An Egyptian bus driver made the ultimate blunder recently during his routine company drug test. Instead of submitting his own urine, the driver submitted his wife's. What he failed to know was that his lovely other half was, in fact, two months pregnant. Although the story is undoubtedly comical, it does bring a more important issue to light: the prevalence of drug use in Egypt.

For reasons not yet made public, the man chose to withhold his own urine sample. As the story goes, the man was first asked once more if the urine sample he had submitted was truly his. Upon replying yes, officials reportedly told the expectant father: “Congratulations, you’re pregnant,” the BBC reported.

Urine tests, also known as urine drug screens, work by finding traces of drugs in a person’s system. According to Healthline, rather than measure the exact amount of drugs an individual may have taken, they measure how the drug interferes with the body’s ability to form antigen-antibody complexes. Some tests depict this in numerical form, while others provide simple color-coded results to show a positive or negative result.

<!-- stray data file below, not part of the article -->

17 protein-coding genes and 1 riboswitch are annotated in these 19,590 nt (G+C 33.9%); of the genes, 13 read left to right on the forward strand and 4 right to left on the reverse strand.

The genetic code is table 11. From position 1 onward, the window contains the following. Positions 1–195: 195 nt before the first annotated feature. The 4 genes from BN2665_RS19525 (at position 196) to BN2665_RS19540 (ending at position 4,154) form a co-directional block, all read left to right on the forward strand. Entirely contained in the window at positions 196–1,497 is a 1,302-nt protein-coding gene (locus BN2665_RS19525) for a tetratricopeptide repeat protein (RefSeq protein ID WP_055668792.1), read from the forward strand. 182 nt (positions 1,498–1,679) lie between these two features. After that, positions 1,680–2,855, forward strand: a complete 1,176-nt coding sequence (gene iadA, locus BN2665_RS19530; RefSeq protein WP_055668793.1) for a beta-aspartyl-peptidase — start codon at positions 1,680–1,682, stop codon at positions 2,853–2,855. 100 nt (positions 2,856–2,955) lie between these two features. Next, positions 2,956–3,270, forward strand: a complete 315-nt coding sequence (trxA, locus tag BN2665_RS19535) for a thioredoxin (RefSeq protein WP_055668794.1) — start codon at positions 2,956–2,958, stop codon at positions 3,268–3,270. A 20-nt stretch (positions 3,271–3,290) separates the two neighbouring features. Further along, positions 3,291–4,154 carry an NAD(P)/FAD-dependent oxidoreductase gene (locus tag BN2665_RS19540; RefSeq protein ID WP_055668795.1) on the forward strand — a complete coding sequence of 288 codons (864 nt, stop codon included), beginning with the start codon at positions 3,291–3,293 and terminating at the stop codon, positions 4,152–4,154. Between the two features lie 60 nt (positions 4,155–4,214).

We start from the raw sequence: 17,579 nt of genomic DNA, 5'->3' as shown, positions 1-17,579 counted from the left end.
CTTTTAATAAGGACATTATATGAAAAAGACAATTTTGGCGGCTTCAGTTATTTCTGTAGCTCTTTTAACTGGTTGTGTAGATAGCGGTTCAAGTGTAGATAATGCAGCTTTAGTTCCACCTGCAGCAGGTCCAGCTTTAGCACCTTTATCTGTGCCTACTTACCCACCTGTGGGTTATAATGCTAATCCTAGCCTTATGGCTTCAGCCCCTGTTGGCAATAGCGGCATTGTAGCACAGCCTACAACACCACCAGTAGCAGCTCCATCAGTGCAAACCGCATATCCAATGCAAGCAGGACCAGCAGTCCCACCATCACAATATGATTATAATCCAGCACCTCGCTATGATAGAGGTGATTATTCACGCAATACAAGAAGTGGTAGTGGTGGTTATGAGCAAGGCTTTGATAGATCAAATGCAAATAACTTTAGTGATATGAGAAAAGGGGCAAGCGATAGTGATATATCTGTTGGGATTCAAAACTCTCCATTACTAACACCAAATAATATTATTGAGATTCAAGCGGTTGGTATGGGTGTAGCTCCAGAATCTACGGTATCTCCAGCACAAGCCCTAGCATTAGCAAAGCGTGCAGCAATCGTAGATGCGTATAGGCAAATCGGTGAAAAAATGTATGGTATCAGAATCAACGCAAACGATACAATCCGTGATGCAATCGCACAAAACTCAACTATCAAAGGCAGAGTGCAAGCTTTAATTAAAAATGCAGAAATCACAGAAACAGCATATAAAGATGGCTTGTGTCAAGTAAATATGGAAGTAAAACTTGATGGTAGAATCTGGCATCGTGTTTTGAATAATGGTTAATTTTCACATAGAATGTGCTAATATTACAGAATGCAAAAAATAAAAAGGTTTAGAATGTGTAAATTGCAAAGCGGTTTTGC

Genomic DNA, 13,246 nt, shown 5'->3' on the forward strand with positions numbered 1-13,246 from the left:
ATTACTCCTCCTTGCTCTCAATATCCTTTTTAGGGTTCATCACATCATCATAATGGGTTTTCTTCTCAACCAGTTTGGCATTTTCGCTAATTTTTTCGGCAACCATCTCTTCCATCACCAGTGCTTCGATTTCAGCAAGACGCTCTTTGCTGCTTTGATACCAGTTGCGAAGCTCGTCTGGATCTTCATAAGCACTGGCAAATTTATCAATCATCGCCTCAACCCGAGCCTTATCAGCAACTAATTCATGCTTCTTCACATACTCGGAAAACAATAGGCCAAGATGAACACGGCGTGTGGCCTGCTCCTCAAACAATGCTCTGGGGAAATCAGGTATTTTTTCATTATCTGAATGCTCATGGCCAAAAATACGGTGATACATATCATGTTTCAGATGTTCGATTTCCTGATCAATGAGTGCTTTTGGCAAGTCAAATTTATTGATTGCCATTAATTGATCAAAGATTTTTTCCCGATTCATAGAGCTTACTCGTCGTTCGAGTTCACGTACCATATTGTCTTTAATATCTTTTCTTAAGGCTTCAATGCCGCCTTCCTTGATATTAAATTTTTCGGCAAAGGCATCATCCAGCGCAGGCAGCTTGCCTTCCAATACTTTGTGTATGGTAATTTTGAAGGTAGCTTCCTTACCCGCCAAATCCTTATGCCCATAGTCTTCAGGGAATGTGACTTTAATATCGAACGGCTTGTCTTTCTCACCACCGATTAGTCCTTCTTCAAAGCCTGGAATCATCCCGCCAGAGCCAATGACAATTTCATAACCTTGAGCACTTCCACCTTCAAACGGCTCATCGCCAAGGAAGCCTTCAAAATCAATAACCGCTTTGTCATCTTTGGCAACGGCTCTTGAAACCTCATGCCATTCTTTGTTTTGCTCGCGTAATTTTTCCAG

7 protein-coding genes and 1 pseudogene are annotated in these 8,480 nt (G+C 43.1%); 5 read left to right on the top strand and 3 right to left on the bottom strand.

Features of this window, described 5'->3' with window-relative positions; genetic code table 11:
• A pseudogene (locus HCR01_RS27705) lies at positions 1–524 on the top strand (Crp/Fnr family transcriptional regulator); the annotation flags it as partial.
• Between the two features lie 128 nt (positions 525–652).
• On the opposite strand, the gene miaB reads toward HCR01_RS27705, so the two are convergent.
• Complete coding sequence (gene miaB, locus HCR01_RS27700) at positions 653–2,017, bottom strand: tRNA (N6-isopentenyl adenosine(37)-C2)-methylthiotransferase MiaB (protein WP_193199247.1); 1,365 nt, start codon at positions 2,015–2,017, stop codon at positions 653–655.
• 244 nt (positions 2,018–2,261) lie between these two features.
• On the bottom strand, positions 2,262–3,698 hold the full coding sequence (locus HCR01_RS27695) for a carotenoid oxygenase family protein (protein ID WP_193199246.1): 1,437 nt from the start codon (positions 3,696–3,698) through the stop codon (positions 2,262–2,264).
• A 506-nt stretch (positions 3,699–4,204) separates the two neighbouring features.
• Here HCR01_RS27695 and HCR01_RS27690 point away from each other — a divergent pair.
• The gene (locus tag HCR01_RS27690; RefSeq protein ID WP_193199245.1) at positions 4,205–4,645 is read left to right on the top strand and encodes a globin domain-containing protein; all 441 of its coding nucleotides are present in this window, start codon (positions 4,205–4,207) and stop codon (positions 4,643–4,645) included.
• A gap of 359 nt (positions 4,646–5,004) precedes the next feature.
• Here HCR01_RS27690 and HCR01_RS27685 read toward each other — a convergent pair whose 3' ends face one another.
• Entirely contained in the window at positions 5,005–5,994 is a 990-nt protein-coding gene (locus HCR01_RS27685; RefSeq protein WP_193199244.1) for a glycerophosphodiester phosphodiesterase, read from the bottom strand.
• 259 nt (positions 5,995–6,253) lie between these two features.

Tamer Amin, a presenter on the political talk show Bottom Line, popular in Egypt, told the BBC that he was truly bothered by this otherwise comical story. “This story, despite being funny, has several lessons," he said. "First, that drugs have become available to many and have become as common as cigarettes. This is a calamity."

Recent data reported by Aljazeera shows drug abuse in Egypt has been steadily rising, with the painkiller tramadol leading as both the most popular and cheapest addictive energy booster. “People take it for work or recreationally, and they get addicted," Dr. Emad Hamdi, a psychologist and head researcher in Egypt’s National Research Addiction Programme, told Aljazeera. "It only takes a few days of consecutive use for the user to get hooked." A Cairo-based drug dealer even went as far to say the painkiller “is more popular than bread.”

The bus driver will have to deal with his own issues at home, but e may be some good news resulting from the bus driver’s mistake. According to the BBC, a source at the Public Transportation Authority Hospital confirmed that from now on the transport authority will require a blood sample to back up the urine in future drug tests.